More than 400 ready-to-eat foods recalled for fear of listeria contamination: NPR
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More than 400 food items — including ready-to-eat sandwiches, salads, yogurts and wraps — have been recalled due to possible listeria contamination, the Food and Drug Administration announced Friday.
The recall by Baltimore-based Fresh Ideation Food Group affects products sold Jan. 24 through Jan. 30 in Connecticut, Maryland, Massachusetts, New Jersey, New York, North Carolina, Pennsylvania, North Carolina. South, Virginia and Washington, DC. , no cases of illness had been reported, according to the company’s announcement.
“The recall was initiated after the company’s environmental samples tested positive for Listeria monocytogenes“, reads the announcement.
The products are sold under dozens of different brand names, but all recalled products say Fresh Creative Cuisine at the bottom of the label and have a “fresh” or “sale” date of Jan. 31 through Feb. 6.
If you purchased any of the affected products, which you can find here, you should contact the company at 855-969-3338.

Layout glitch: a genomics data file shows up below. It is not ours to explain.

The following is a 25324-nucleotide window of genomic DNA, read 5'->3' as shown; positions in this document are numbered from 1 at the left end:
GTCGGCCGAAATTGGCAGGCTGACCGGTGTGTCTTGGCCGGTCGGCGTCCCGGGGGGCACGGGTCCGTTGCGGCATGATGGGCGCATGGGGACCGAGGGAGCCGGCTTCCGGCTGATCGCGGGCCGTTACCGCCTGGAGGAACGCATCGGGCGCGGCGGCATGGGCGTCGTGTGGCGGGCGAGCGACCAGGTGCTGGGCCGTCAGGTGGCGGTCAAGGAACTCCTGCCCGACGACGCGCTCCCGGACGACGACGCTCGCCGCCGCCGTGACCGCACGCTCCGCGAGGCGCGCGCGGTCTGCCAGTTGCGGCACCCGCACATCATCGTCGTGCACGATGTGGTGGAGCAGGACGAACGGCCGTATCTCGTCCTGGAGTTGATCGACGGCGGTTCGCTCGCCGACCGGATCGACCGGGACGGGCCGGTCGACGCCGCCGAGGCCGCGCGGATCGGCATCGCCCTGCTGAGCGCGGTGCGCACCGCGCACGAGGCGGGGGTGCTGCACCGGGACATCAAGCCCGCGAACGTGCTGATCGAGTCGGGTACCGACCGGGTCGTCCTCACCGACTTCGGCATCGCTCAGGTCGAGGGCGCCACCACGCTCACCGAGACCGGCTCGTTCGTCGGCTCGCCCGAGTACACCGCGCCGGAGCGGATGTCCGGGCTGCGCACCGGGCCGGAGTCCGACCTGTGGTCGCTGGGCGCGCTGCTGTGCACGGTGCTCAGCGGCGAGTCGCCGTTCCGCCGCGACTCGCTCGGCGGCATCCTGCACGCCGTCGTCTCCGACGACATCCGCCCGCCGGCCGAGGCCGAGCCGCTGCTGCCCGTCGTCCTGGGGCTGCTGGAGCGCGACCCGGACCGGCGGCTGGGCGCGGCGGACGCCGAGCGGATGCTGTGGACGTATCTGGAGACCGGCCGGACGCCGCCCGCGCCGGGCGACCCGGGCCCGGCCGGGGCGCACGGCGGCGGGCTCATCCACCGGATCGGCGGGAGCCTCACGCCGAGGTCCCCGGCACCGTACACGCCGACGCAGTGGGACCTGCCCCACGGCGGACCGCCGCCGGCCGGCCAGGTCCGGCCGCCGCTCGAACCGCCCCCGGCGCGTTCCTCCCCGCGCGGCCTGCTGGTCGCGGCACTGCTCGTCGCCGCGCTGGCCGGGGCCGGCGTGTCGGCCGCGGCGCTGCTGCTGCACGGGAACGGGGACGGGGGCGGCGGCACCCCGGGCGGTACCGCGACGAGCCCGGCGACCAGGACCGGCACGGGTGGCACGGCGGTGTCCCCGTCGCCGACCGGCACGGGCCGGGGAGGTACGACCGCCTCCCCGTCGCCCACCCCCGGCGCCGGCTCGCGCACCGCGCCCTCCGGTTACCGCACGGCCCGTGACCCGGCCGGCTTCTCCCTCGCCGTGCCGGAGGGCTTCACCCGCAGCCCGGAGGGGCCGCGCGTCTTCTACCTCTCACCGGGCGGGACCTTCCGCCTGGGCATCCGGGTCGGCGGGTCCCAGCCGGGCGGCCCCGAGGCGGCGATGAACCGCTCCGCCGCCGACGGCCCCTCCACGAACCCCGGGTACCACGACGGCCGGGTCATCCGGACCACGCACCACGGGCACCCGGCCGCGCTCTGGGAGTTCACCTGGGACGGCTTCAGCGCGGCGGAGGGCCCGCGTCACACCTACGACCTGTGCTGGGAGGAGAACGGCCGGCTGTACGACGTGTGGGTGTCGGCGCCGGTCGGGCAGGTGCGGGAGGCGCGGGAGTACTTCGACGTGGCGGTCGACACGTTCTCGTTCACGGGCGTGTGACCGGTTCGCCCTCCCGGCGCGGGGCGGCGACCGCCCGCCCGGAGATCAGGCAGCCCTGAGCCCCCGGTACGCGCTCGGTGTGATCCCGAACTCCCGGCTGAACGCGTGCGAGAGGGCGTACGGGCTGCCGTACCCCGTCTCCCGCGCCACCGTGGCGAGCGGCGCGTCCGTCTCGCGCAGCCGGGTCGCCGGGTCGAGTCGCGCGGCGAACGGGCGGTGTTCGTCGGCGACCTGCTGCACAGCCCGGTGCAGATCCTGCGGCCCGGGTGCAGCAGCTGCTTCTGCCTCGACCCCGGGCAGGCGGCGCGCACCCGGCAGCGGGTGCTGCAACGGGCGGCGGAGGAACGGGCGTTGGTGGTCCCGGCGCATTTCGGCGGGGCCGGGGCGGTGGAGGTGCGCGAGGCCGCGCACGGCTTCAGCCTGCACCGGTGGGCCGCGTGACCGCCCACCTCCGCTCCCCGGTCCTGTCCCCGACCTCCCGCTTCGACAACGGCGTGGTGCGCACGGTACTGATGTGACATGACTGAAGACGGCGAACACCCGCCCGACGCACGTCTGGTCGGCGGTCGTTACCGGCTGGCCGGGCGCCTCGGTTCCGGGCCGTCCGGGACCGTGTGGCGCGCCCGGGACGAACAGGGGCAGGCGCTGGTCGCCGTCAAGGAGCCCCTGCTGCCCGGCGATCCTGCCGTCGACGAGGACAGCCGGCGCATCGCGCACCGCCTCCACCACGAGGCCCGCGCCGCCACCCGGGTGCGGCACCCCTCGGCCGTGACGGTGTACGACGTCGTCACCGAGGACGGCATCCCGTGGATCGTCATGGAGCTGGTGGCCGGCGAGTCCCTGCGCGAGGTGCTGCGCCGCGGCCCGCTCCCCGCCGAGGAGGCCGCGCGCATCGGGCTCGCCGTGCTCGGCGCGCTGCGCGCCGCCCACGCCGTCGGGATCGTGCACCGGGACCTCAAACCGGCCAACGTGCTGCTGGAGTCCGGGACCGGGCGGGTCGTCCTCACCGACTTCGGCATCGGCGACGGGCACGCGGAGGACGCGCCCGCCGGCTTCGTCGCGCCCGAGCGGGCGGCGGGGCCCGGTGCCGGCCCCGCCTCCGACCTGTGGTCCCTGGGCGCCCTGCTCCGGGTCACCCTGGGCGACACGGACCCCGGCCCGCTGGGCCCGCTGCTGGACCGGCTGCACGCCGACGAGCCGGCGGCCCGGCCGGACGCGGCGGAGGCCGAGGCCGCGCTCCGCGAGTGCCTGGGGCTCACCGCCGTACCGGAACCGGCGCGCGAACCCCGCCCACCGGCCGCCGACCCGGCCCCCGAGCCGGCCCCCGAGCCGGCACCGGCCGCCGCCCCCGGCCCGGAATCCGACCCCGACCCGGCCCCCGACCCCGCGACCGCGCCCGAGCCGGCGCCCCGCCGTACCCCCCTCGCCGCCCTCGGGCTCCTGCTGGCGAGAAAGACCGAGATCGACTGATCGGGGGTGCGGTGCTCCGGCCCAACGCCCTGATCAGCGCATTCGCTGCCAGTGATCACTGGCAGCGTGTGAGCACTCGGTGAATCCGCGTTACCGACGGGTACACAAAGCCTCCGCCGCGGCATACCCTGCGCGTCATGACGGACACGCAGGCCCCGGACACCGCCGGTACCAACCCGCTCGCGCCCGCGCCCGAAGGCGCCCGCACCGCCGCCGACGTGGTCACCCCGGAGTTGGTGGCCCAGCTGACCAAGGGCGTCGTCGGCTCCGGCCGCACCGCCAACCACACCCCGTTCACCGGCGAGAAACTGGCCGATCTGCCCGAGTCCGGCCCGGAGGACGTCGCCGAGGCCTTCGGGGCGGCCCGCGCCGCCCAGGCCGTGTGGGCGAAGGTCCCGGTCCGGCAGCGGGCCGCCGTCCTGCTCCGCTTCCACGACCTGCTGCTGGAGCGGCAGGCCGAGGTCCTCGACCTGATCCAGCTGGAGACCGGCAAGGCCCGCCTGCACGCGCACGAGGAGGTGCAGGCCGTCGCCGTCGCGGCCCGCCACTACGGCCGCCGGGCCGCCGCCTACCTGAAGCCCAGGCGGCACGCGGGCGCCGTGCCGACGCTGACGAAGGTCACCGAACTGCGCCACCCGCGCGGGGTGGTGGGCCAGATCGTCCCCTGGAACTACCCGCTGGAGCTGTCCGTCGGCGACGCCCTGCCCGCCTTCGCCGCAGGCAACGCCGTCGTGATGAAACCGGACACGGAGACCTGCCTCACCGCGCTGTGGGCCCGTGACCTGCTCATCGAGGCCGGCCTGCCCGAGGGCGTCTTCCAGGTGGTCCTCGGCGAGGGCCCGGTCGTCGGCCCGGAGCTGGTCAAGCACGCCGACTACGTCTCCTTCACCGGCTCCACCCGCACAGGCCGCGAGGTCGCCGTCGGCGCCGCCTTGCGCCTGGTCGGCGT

Eating foods contaminated with listeria can cause severe infection with symptoms such as fever, headache, stiffness, nausea, and diarrhea as well as miscarriages and stillbirths in pregnant women. Symptoms usually appear one to four weeks after eating food contaminated with listeria, but they can appear sooner or later, according to the Centers for Disease Control and Prevention.
Pregnant women, newborns, adults over 65, and people with weakened immune systems are most likely to get seriously ill, according to the CDC.
Ready-to-eat food products such as deli meats and cheese are particularly susceptible to listeria and other bacteria. If food is not kept at the correct temperature throughout distribution and storage, if it is mishandled, or if it was not cooked to the correct temperature to begin with, bacteria can multiply, even when refrigerated.
The added risk with ready-to-eat foods is that “people aren’t going to take a lethal step,” like cooking, that kills dangerous bacteria, says Darin Detwiler, a professor of food policy at Northeastern University.
Detwiler says social media has “played a big role in that consumers know a lot more about food safety,” citing recent high-profile food safety issues with products recommended and then warned by influencers.
“Consumer demand is forcing businesses to make changes, and it’s forcing policymakers to support new policies” that make our food supply safer, he says.